Elephants With Jobs or Elephant Tourism: The Great Debate

“We Have to Release Them. We Have to Release Them. We Have to Release Them.” Liz Jones and the Elephants Part 1

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Guruvayur visitors unaware of cruelty to the elephants

The Temple

Journalist Liz Jones reporting for the Daily Mail on Sunday along with London barrister, Duncan McNair, who founded Save The Asian Elephants (STAE) have made a desperate appeal to rescue elephants.

“We have to release the 57 elephants in that temple, and close down the secretive ‘training’ camps: there are 12 in all”.

The temple is Guruvayur Temple in the state of Kerala in southern India. The “training camps” are isolated and the elephants’ first stop, before they are locked down at the temple. Jones and McNair visited one at Karnataka.

Why do our elephants have to endure this torture? It all starts with tourism. The demand for holidays “promising any interaction with elephants” have increased exponentially since the 1960’s. At the same time, the population of Indian elephants in the wild has dwindled.

Let us not forget the festivals, almost 150 events in an 8 month season. They account for much of the demand, where elephants earn as much as $7800. 00 per hour. Any money made by these festivals, the travel industry and even “respected reserves,” such as Corbett Tiger Reserve and Kanha National Park, both in India, on the backs of elephants is downright shameful.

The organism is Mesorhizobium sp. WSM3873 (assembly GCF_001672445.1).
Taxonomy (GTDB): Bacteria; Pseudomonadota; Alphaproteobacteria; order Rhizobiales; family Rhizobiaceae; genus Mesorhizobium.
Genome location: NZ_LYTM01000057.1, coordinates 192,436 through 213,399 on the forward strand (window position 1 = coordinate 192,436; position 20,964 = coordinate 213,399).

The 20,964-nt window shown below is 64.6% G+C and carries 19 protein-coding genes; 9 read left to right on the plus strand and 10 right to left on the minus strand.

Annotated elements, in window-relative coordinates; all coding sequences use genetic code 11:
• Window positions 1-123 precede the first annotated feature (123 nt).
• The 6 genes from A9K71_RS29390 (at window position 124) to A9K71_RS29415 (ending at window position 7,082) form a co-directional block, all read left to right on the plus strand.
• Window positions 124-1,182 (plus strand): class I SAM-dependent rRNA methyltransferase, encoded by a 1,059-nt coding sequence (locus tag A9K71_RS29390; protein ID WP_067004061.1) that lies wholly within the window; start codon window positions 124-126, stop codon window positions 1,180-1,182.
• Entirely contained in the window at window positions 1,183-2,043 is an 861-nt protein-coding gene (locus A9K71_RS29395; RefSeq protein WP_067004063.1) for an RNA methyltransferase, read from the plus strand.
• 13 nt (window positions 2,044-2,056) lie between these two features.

There is a “process” called “pajan” (phajaan or elephant crushing). It is used to break an elephant down into submission in order to be paraded around for festivals or ridden by humans in tourist resorts the world over.

Sreedhar Vijayakrishnan, a doctoral student in elephant behavior, explains that every elephant, every one of “these very sensitive creatures,” face this cruelty.

To be continued, see:  “We Have to Release Them. We Have to Release Them. We Have to Release Them.” Liz Jones and the Elephants  Part 2

See also:  http://wildlifesos.org/

Photos: Dev Gogoi/Demotix

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